18. Endicott J, Spitzer RL, Fleiss JL, Coen J. The Global Assessment Scale: a procedure for measuring overall severity of psychiatric disturbance. Arch Gen Psychiatry 1976; 33: 766-771. [ Links ]
19. Janca A, Kastrup M, Katschnig H, López-Ibor JJ, Mezzich JJE, Sartorius N. The World Health Organization Short Disability Assessment Schedule (WHO DAS-S): a tool for the assessment of dificulties in selected areas of functioning of patients with mental disorders. Soc Psychiatry Psychiatr Epidemiol 1996; 31: 349-354. [ Links ]
20. Brooks R. EuroQol: The Current State of Play. Health Policy 1996; 37: 53-72. [ Links ]
21. Badía X, Salamero M, Alonso J, Ollé A. La Medida de la Salud. Guía de escalas de medición en español. Barcelona: PPU; 1996. [ Links ]
22. Vilaplana M, Ochoa S, Martínez A, Villalta V, Martínez-Leal R, Puigdollers E, et al. Validación en población española de la entrevista de carga familiar objetiva y subjetiva (ECFOS-II) para familiares de personas con esquizofrenia. Actas Esp Psiquiatr 2007; 35(6): 372-381. [ Links ]
23. Prudo R, Blum HM. Five-year outcome and prognosis in schizophrenia. Br J Psychiatry 1987; 150: 345-354. [ Links ]
24. Durbin J, Cochrane J, Goering P, MacFarlane D. Needs-Based Planning: Evaluation of a Level-of-Care Planning Model. J Behav Health Serv Res 2001; 28(1): 67-80. [ Links ]
25. Breier A, Schreiber JL, Dyer J, Pickar D. National Institute of Mental Health Longitudinal Study of Chronic Schizophrenia Prognosis and Predictors of Outcome. Arch Gen Psychiatry 1991; 48(3): 239-246. [ Links ]
26. Harrow M, Jobe TH. How frequent is chronic multiyear delusional activity and recovery in schizophrenia: a 20-year multi-follow-up. Schizophr Bull 2010; 36(1): 192-204. [ Links ]
27. Schwartz RC. Concurrent validity of the Global Assessment of Functioning Scale for clients with schizophrenia. Psychol Rep 2007; 100(2): 571-574. [ Links ]
28. Preti A, Rucci P, Santone G, Picardi A, Miglio R, Bracco R, et al.; PROGES-Acute group. Patterns of admission to acute psychiatric in-patient facilities: a national survey in Italy. Psychol Med 2009; 39(3): 485-496. [ Links ]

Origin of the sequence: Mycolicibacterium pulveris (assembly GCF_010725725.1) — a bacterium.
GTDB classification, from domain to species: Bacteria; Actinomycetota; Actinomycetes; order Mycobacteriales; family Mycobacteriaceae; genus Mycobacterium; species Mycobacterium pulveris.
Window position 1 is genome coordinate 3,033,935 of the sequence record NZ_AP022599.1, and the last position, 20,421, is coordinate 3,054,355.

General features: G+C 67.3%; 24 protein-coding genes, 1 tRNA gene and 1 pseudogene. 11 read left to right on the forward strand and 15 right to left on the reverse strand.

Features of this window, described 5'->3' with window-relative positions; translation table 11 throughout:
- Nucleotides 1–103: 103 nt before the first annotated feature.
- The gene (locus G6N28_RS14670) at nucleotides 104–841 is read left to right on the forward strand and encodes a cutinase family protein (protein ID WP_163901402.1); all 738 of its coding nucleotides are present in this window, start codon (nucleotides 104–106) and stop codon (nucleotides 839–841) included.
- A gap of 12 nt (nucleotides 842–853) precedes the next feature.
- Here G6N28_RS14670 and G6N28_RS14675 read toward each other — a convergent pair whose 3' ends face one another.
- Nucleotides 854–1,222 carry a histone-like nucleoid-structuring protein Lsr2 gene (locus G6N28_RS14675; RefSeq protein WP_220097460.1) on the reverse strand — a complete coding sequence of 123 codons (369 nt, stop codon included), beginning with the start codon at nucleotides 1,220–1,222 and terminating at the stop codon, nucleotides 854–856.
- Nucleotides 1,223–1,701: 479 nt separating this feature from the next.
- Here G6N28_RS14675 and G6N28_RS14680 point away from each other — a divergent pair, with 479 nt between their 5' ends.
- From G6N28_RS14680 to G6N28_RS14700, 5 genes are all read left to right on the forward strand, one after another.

29. Alptekin K, Erkoç S, Gög üs AK, Kültür S, Mete L, Uçok A, et al. Disability in schizophrenia: clinical correlates and prediction over 1-year follow-up. Psychiatry Res 2005, 15; 135(2): 103-111. [ Links ]
30. Tucker C, Barker A, Gregorie A. Living with schizophrenia: caring for a person with a severe mental illness. Soc Psychiatry Psychiatr Epidemiol 1998; 33: 305-309. [ Links ]
31. Koukia E, Madianos MG. Is psychosocial rehabilitation of schizophrenic patients preventing family burden? A comparative study. J Psychiatr Ment Health Nurs 2005; 12(4): 415-422. [ Links ]
32. Lowick B, De Hert M, Peeters E, Wampers M, Gilis P, Peuskens J. A study of the family burden of 150 family members of schizophrenic patients. Eur Psychiatry 2004; 19(7): 395-401. [ Links ]
33. Perlick DA, Rosenheck RA, Kaczynski R, Swartz MS, Canive JM, Lieberman JA. Components and correlates of family burden in schizophrenia. Psychiatr Serv 2006; 57(8): 1117-1125. [ Links ]
34. Pezzimenti M, Haro JM, Ochoa S, González JL, Almenara J, Alonso J, et al. Assessment of service use patterns in out-patients with schizophrenia: a Spanish study. Acta Psychiatr Scand Suppl 2006; 432: 12-18. [ Links ]
35. Leon-Carrion J, Martin-Rodriguez JF, Damas-Lopez J, Barroso JM, Martin Y, Dominguez-Morales MR. A QEEG index of level of functional dependence for people sustaining acquired brain injury: The Seville Independence Index (SINDI). Brain Injury 2008; 22(1): 61-74. [ Links ]
Research Unit Parc Sanitari Sant Joan de Déu
C/ Dr Pujades 42. Sant Boi de Llobregat
Tel: 0034 936 406 350 (ext: 2538)
Received: 20 December 2010
Revised: 3 May 2011
Accepted: 30 May 2011